“These courses can either be classroom-based or on-the-road, but they’re always bespoke and tailored to meet the specific requirements of a colleague and take place in the geographical area they work in,” says Charlton.

“In my view, you do need to approach driver training with laser precision if there’s a need to remedy specific problems.”

Charlton says the driver training regime has led to improved safety performance. 

He adds: “This includes fewer vehicle collisions with an associated reduction in costs and fewer complaints from members of the public.

“The combination of our commitment to helping our people be safer drivers and getting the right training provider – that translates our requirements into engaging training – in place remains key to our success.”

 

Sponsor's comment 

Colin PatersonBy Colin Paterson, head of marketing, DriveTech, part of The AA

Summertime makes driving so much easier, or does it?

The wintry, wet and icy months are surely behind us, for a little while anyway. What better time to ‘get your motor running’ and take to the roads? Ok, so it’s not that spontaneous for your drivers who, in the main, drive necessarily for their work – whatever the weather conditions.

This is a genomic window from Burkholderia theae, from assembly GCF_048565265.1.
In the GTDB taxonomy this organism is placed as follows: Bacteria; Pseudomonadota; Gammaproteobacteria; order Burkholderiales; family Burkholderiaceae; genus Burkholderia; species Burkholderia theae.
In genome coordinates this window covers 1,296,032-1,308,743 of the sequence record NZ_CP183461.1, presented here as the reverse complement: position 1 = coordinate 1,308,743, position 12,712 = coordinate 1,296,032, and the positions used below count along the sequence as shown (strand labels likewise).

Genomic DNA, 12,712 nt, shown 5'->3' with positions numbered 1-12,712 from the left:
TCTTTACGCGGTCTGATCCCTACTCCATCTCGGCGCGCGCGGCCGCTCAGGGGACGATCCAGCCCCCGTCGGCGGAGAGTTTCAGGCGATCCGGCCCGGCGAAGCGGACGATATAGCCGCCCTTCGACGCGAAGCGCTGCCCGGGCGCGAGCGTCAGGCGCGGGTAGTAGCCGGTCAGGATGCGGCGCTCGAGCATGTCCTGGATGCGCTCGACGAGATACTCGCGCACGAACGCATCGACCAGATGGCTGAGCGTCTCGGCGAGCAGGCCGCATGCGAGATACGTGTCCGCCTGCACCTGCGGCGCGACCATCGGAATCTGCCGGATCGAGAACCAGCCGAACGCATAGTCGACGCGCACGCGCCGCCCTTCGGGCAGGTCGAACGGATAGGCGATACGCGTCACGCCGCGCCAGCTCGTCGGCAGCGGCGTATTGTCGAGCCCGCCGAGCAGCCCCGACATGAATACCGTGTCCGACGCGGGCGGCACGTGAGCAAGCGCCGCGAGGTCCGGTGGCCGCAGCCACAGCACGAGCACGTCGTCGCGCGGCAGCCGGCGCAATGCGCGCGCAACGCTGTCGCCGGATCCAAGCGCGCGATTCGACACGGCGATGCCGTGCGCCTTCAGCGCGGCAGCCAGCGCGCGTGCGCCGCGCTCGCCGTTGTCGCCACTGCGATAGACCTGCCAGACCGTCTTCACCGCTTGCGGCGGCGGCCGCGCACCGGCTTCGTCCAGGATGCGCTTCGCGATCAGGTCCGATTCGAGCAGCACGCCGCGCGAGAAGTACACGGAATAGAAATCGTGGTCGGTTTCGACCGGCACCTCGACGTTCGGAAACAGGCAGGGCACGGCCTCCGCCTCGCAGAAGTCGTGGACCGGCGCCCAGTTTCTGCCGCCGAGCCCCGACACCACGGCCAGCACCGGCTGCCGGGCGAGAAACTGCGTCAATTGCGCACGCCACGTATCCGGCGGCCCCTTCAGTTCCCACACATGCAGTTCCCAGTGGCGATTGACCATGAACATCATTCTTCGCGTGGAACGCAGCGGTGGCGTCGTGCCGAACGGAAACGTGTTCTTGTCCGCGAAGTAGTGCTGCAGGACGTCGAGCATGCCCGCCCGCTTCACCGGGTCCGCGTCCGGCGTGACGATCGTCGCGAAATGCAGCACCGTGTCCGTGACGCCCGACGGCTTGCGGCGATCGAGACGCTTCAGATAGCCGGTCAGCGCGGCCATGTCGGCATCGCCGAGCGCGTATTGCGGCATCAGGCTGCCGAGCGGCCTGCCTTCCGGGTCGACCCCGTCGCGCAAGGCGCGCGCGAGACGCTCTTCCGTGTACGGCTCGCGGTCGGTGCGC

The clearer, brighter days might make for a sense of safer, drier, more clearly visible roads, but don’t let season changes fool you or lull you into a sense of more “relaxed” driving.

Those of you informed enough to appreciate that good driving is a fundamental and vital skill for life (and who have a definite professional training commitment to provide your employees with a duty of care, and ensure your fleet drivers are legal, safe and responsible on the roads) will acknowledge there is no real time to “relax”.

For sure, the roads may seem potentially safer, but with changing seasons comes changing challenges on the road – it might not be snow and freezing temperatures, but dazzlingly bright sunlight, excessive heat and sudden rainstorms that can turn dry roads into greasy skidpans.

And watch out for those occasional (and sometimes foreign) holidaymakers on the roads and make sure you plan and anticipate other road-user behaviours when they show less familiarity with your well-trodden routes.

Make a holistic driver risk management plan a core commitment to your organisation’s social responsibility and a proven way of keeping your own business safer and more efficient, whatever the season. 

Check out the range of DriveTech helpful articles on our website – from fleet efficiency savings, to driver behaviour white papers, to advisories including ‘summer driving’ and ‘Ramadan fasting risks’ – there’s some great and
informative summer reading ahead to help keep your drivers (and everyone else) safe on the roads!

 

Tel: 01256 610907
Email: tellmemore@drivetech.co.uk
Web: drivetech.co.uk